I explained to the students in Spanish how my Microtops, a hand held electronic instrument which measures stratospheric ozone, uses a simple Global Position Satellite Receiver to obtain latitude and longitude to measure ozone. They listened attentively.

The Ozone Hole

As everyone seems to know, the Ozone Hole wasn't as big this year as it has been recently. It split into two parts in early October. leading to speculation that the ozone layer was "healing," recovering. What happened is, however, a demonstration that the atmosphere is changing and that we are changing it in innumerable ways besides just adding compounds of chlorine. We do not understand what is going on. (When I got back in December, I confirmed this at the annual meeting of the American Geophysical Union in San Francisco.)

What happened is that a series of unusually strong planetary waves, bursts of warming energy propagated through the stratosphere this (southern) spring followed by one extraordinary burst of warmth, which increased the temperature over Antarctica, thereby reducing ozone destruction. Why this is happening is not known, but sudden, rapid change, like "explosions" of ice shelves, is unnerving.

Why is stratospheric ozone so important? It is after all, a pollutant on earth, and an explosive, toxic gas! It burns your throat, it burns your eyes, it stinks!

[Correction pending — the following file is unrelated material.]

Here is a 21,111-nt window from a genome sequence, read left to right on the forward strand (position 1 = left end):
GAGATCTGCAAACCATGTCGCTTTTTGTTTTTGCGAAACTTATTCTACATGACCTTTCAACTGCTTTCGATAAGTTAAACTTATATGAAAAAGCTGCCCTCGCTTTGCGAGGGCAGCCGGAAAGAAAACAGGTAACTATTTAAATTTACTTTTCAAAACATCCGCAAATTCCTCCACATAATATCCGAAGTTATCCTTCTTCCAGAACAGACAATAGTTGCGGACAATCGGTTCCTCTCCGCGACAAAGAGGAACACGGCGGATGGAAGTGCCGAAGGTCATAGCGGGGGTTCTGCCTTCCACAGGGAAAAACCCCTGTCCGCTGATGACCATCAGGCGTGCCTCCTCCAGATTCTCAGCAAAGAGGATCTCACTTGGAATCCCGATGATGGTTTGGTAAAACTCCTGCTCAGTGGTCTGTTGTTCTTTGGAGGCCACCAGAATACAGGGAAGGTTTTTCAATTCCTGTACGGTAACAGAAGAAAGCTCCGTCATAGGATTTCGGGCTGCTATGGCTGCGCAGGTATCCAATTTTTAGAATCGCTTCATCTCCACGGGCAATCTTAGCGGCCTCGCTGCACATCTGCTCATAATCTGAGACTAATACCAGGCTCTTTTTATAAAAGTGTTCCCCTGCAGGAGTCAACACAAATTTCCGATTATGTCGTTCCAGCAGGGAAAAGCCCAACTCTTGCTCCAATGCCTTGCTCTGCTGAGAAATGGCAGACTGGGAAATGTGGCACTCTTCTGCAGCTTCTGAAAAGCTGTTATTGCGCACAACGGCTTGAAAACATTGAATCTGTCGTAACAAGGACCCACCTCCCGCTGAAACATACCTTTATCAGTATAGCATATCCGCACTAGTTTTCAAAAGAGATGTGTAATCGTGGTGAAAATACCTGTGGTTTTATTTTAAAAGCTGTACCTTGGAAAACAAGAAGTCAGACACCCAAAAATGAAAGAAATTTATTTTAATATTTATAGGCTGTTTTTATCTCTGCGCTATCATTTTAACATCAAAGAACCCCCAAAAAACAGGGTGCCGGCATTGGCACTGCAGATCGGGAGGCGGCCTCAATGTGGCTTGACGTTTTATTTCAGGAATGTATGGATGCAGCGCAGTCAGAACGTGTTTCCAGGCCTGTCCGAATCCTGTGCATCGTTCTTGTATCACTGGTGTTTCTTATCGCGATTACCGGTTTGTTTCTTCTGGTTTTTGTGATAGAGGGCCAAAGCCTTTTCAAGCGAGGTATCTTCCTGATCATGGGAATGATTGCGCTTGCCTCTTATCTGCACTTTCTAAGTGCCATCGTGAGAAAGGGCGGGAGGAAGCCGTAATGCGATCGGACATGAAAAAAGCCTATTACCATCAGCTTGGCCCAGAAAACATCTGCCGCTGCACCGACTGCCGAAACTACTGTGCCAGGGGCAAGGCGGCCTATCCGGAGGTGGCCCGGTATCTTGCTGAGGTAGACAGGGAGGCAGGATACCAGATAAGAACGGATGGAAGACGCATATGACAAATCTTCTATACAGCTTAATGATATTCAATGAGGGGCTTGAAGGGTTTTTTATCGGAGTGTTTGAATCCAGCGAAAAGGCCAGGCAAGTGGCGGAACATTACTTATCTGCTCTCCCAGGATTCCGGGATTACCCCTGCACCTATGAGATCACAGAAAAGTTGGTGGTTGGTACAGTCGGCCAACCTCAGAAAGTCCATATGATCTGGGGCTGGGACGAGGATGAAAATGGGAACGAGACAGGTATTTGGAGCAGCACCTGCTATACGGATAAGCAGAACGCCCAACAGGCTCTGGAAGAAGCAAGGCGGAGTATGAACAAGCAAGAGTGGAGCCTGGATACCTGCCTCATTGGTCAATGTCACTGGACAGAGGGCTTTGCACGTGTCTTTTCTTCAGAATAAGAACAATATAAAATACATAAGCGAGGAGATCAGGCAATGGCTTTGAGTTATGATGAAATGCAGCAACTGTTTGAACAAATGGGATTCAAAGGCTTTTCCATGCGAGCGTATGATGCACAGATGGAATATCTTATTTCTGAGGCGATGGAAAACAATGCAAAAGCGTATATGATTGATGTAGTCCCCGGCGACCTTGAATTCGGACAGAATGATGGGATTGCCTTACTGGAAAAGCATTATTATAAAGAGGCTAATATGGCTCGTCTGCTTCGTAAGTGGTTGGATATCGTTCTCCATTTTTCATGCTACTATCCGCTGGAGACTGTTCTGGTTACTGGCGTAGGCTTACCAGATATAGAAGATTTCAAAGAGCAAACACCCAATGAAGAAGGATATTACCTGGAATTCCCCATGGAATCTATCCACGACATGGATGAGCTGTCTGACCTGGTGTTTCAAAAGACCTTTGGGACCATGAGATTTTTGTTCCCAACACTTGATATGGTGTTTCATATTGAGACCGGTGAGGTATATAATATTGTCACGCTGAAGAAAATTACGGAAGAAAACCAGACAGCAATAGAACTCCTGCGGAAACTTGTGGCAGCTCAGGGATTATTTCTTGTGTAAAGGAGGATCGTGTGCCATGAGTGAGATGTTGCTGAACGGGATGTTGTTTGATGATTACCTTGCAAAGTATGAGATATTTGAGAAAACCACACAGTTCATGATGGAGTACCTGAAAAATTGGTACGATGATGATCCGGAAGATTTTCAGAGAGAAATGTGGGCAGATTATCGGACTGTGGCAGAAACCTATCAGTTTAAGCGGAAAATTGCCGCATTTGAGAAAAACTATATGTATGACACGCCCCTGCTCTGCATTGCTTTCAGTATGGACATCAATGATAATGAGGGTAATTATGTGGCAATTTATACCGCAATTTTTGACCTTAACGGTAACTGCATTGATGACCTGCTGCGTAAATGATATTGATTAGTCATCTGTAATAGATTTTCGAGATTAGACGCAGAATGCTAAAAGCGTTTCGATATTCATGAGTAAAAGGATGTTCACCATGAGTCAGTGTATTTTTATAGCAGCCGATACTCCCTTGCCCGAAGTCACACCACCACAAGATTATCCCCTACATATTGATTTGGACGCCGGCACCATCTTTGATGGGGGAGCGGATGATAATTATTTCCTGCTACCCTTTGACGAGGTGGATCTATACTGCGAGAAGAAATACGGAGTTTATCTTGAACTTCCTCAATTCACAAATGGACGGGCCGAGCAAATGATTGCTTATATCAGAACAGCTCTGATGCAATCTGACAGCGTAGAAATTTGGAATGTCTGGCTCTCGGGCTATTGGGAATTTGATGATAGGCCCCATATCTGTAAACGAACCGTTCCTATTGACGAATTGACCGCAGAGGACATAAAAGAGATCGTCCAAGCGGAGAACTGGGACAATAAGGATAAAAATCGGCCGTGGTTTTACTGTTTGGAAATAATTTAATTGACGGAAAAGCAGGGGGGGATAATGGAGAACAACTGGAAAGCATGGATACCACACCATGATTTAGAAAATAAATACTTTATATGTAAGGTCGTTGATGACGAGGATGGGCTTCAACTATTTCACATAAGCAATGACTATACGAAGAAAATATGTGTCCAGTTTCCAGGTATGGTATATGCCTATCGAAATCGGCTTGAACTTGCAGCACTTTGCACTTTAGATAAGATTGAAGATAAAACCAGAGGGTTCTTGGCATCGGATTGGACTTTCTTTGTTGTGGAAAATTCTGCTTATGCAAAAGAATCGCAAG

It took thousands of millions of years for tiny oxygen producing bacteria to produce enough oxygen for sunlight to react with it and form a tenuous haze, a membrane of ozone, which adsorbs the shorter, more energetic ultra violet energy from our sun. The shorter wavelengths break organic molecular bonds. The "shad" of the ozone membrane allowed life forms, made from organic molecules, to expand throughout the previously unprotected area and form a larger biosphere.

Almost all life on earth in its mind numbing complexity, depends on solar radiation for energy to live. Only a very small number of simple species and ecosystems depend on volcanic energy from the earth's internal radiation, that is, not from the sun.

But the unfiltered light from our sun is dangerous to all life which withers and dies when exposed to its purity. The ozone layer is like a membrane covering our home, the biosphere, which may seem huge and vast to us, but among the millions of billions of suns and planets in our universe it is like a tiny cell, and we know that if we prick a tiny cell, if we violate it, it can easily die.